30January2015

Natural Resources and Science

Natural Resources and Science

News articles ranging from water and energy issues, and restoration projects to science and technology are found here.

According to California Department of Fish and Game News Release, dated July 6, 2011:
The 2011 fishing regulations for salmon fishing on the American, Feather, Sacramento, Klamath and Trinity rivers are effective Saturday, July 16. The Fish and Game Commission adopts yearly regulations to help ensure the success of the fish and give the state’s fishing public an opportunity to enjoy this valuable resource.

The following is a summary of seasons, daily bag and possession limits on salmon:

American River:
Daily bag and possession limit of two Chinook salmon for all open areas.

  • From Nimbus Dam to Hazel Ave. bridge piers, open July 16 through Dec. 31.
  • From Hazel Ave. bridge piers to United States Geological Survey (USGS) gauging station cable 300 yards downstream of Nimbus Hatchery fish rack, open July 16 through Sept. 14, only barbless hooks may be used.
  • From USGS gauging station cable 300 yards downstream of Nimbus Hatchery fish rack to Sacramento Municipal Utility District (SMUD) power line crossing at the southwest boundary of Ancil Hoffman Park, open July 16 through Oct. 31, only barbless hooks may be used.
  • From SMUD power line crossing at the southwest boundary of Ancil Hoffman Park to Jibboom Street bridge, open July 16 through Dec. 31.
  • From Jibboom Street bridge to mouth, open July 16 through Dec. 11.
  • All other dates are closed to salmon fishing.
     

Feather River:
 Daily bag and possession limit of two Chinook salmon for all open areas.

  • From 1,000 feet below the Thermalito Afterbay Outlet to the mouth, open July 16 through Dec. 11.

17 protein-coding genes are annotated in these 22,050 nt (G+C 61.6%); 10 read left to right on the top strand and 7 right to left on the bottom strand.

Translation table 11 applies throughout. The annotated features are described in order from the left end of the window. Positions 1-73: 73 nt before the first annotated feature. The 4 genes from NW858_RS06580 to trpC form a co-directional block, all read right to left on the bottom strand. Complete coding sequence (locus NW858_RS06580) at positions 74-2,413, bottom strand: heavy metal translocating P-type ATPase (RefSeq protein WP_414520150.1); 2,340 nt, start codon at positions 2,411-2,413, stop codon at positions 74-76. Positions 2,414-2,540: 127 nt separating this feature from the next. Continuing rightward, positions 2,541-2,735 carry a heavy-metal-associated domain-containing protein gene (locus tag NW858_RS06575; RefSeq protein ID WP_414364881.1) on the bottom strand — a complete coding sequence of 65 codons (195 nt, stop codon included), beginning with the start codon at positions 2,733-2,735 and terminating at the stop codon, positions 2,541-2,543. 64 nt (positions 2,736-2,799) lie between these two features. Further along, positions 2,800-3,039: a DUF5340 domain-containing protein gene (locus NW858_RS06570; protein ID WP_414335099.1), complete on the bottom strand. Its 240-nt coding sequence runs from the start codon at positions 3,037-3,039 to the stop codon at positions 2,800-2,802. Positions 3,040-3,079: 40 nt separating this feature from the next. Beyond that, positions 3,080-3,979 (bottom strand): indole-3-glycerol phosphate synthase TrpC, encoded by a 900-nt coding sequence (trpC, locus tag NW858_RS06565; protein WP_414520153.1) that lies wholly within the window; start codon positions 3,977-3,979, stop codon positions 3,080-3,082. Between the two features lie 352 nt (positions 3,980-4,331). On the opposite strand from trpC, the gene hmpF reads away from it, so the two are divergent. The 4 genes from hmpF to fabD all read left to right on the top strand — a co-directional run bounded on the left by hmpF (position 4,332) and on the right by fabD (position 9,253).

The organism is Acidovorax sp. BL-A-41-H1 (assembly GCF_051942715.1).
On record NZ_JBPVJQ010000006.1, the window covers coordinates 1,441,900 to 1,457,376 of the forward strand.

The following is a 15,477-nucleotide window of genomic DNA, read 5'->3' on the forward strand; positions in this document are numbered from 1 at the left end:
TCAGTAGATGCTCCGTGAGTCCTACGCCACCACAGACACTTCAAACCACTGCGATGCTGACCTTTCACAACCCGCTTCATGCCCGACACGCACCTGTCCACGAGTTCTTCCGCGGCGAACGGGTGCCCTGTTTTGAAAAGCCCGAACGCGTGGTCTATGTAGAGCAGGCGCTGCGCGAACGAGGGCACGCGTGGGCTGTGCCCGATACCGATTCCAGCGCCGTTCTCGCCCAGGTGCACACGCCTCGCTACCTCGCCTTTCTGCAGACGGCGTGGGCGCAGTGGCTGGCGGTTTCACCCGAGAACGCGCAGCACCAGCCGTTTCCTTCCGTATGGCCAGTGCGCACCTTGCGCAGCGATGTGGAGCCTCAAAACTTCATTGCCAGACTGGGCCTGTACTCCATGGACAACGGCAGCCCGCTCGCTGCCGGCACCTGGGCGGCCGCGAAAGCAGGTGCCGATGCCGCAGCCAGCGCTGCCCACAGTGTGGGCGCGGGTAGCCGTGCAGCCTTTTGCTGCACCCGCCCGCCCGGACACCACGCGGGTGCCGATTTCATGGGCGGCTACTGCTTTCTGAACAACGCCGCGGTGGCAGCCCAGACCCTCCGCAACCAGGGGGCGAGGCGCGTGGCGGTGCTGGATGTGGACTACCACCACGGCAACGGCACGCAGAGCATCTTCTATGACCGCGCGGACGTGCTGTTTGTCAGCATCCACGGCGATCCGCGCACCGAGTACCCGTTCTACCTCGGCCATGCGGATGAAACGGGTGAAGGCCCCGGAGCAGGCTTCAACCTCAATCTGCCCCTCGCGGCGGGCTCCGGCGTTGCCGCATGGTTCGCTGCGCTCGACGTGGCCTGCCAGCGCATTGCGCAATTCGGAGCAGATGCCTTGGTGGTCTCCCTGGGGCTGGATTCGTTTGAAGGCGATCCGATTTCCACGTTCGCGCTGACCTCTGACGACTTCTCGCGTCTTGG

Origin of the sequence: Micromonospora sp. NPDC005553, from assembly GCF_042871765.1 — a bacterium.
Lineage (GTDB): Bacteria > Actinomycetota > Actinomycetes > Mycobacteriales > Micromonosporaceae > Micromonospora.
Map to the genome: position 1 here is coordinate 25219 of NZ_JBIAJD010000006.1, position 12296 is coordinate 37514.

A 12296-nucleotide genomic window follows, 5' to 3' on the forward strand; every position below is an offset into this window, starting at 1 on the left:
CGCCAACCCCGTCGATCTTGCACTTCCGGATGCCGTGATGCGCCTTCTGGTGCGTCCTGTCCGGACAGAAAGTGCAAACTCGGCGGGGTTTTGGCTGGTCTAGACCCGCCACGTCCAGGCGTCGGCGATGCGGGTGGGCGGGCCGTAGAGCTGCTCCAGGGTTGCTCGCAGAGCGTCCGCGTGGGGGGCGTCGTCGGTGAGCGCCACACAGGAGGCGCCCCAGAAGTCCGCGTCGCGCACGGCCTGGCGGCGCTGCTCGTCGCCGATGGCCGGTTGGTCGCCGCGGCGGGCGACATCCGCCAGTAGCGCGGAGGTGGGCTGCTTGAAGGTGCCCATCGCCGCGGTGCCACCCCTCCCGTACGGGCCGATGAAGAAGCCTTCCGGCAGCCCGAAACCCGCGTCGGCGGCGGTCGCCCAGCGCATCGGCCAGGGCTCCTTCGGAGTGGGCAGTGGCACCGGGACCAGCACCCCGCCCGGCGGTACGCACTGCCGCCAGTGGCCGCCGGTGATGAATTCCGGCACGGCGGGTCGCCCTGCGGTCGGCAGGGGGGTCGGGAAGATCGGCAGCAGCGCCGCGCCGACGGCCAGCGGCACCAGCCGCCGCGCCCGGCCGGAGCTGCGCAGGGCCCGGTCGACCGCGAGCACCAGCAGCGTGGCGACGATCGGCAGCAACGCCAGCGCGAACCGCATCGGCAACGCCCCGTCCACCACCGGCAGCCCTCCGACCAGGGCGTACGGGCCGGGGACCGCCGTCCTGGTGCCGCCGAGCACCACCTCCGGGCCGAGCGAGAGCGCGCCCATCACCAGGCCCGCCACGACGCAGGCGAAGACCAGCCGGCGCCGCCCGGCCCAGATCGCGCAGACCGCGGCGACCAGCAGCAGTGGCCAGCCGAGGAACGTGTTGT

• All other areas and dates are closed to salmon fishing.
     

Sacramento River:
Daily bag and possession limit of two Chinook salmon for all open areas.

  •  From Deschutes Road bridge to 500 feet upstream of the Red Bluff Diversion Dam, open Aug. 1 through Dec. 18.
  • From 150 feet below the Lower Red Bluff (Sycamore) Boat Ramp to Highway 113 bridge near Knights Landing, open July 16 through Dec. 18.
  • From the Highway 113 bridge near Knights Landing to Carquinez Bridge (includes Suisun Bay, Grizzly Bay and all tributary sloughs), open July 16 through Dec. 11.
  • All other areas and dates are closed to salmon fishing.


Klamath River:
Open to salmon fishing Jan. 1 through Aug. 14. Daily bag and possession limit of two Chinook salmon.

  • The take of salmon is prohibited on the Klamath River from Iron Gate Dam downstream to Weitchpec.
  • Open to salmon fishing from Aug. 15 through Dec. 31. Daily bag limit of three Chinook salmon of which no more than two may be over 22 inches.
  • Possession limit of nine Chinook salmon of which no more than six may be over 22 inches. The 2011 quota is 5,293 fall-run Chinook salmon over 22 inches total length.
  • A department weekly status report is available at: 1-800-564-6479. See 2011-2012 Supplement for fall-run Chinook area sub-quotas and area boundaries.


Trinity River:
Open to salmon fishing Jan. 1 through Aug 31. Daily bag and possession limit of two Chinook salmon.

  • The take of salmon is prohibited from the confluence of the South Fork Trinity River downstream to the confluence with the Klamath River from Jan. 1 through Aug. 31.
  • Open to salmon fishing from Sept. 1 through Dec. 31. Daily bag limit of three Chinook salmon of which no more than two may be over 22 inches.
  • Possession limit is nine Chinook salmon of which no more than six may be over 22 inches. 2011 quota is 2,607 fall-run Chinook salmon over 22 inches total length.
  • A department weekly status report is available at: 1-800-564-6479. See 2011-2012 Supplement for fall-run Chinook area sub-quotas and area boundaries.


Mokelumne River, San Joaquin River and their Delta sloughs are closed to salmon fishing. 

Anglers must have report cards in their possession when fishing for salmon in the Trinity and Klamath rivers. All other regulations for bag and possession limits for trout, salmon and other species, as well as general information about restrictions on fishing methods and gear on the above rivers, are available on the DFG website at: www.dfg.ca.gov/regulations.